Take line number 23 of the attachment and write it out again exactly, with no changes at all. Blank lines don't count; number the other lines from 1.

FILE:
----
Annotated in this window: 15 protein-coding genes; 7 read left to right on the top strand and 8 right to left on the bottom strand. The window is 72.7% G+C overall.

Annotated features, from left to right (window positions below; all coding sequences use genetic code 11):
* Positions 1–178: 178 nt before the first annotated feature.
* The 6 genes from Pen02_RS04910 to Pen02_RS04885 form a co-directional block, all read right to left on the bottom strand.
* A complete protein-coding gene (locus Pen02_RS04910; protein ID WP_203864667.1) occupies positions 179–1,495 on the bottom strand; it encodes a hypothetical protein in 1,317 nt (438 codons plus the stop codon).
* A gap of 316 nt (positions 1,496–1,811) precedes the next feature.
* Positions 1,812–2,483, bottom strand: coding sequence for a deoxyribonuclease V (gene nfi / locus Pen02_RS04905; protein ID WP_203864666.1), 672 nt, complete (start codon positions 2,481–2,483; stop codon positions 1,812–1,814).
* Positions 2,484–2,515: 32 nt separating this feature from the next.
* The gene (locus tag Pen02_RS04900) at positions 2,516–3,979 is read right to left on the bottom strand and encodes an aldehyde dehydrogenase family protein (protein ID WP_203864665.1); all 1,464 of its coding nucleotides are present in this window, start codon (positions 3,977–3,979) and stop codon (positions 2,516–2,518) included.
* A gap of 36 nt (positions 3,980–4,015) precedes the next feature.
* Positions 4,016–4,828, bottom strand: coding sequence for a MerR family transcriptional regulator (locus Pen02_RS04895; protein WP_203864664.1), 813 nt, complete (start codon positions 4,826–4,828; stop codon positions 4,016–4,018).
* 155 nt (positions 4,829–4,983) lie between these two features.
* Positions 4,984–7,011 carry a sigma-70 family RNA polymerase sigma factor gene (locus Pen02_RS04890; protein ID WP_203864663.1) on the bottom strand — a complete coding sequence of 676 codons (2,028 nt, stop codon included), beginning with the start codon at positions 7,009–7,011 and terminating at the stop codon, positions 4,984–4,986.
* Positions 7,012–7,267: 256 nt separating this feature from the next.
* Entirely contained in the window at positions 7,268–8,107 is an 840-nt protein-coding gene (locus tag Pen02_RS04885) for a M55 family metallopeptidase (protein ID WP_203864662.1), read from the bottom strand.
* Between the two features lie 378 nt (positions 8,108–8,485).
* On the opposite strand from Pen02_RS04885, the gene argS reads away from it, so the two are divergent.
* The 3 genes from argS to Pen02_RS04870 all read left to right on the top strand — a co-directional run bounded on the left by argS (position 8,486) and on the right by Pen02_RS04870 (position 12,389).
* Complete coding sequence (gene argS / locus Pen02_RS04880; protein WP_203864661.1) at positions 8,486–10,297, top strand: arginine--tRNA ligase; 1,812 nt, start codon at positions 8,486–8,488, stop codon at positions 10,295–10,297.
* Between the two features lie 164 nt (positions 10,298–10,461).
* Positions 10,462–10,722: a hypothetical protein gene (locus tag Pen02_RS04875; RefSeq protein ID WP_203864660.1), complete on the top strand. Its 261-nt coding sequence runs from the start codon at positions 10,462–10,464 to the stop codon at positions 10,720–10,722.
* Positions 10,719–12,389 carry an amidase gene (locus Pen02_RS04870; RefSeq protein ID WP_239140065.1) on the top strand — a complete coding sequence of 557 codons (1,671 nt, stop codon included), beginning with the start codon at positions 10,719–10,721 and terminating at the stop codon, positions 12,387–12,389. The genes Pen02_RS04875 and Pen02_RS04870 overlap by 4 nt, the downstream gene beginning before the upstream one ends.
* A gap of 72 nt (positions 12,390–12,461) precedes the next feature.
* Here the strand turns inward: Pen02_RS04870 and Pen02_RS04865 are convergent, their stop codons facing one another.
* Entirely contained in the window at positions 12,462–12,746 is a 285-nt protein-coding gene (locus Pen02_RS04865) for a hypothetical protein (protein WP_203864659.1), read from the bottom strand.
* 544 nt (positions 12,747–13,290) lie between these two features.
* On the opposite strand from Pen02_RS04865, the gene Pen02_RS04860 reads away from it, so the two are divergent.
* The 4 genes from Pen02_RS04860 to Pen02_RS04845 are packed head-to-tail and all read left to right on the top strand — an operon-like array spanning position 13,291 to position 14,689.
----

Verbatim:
* A gap of 72 nt (positions 12,390–12,461) precedes the next feature.